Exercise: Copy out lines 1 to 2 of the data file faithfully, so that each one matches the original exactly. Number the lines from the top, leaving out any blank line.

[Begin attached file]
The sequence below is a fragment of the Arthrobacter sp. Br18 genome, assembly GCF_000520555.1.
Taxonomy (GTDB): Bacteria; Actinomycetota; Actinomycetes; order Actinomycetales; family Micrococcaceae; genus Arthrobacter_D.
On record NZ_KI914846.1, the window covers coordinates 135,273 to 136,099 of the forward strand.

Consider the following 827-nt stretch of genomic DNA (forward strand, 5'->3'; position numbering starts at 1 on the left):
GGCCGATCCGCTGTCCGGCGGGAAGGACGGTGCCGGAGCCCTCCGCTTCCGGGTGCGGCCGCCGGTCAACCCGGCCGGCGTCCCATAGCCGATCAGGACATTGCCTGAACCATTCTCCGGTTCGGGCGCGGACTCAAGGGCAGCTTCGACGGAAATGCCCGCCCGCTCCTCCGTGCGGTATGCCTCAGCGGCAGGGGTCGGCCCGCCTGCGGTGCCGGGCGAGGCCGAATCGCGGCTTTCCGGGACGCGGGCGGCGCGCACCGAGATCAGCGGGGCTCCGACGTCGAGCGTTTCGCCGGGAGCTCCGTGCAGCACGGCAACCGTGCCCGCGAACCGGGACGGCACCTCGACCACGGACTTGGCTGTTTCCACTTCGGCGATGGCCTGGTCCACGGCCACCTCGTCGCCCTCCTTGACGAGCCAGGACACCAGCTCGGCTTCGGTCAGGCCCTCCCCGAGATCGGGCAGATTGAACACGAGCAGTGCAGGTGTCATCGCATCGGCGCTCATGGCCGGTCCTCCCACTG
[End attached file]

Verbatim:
The sequence below is a fragment of the Arthrobacter sp. Br18 genome, assembly GCF_000520555.1.
Taxonomy (GTDB): Bacteria; Actinomycetota; Actinomycetes; order Actinomycetales; family Micrococcaceae; genus Arthrobacter_D.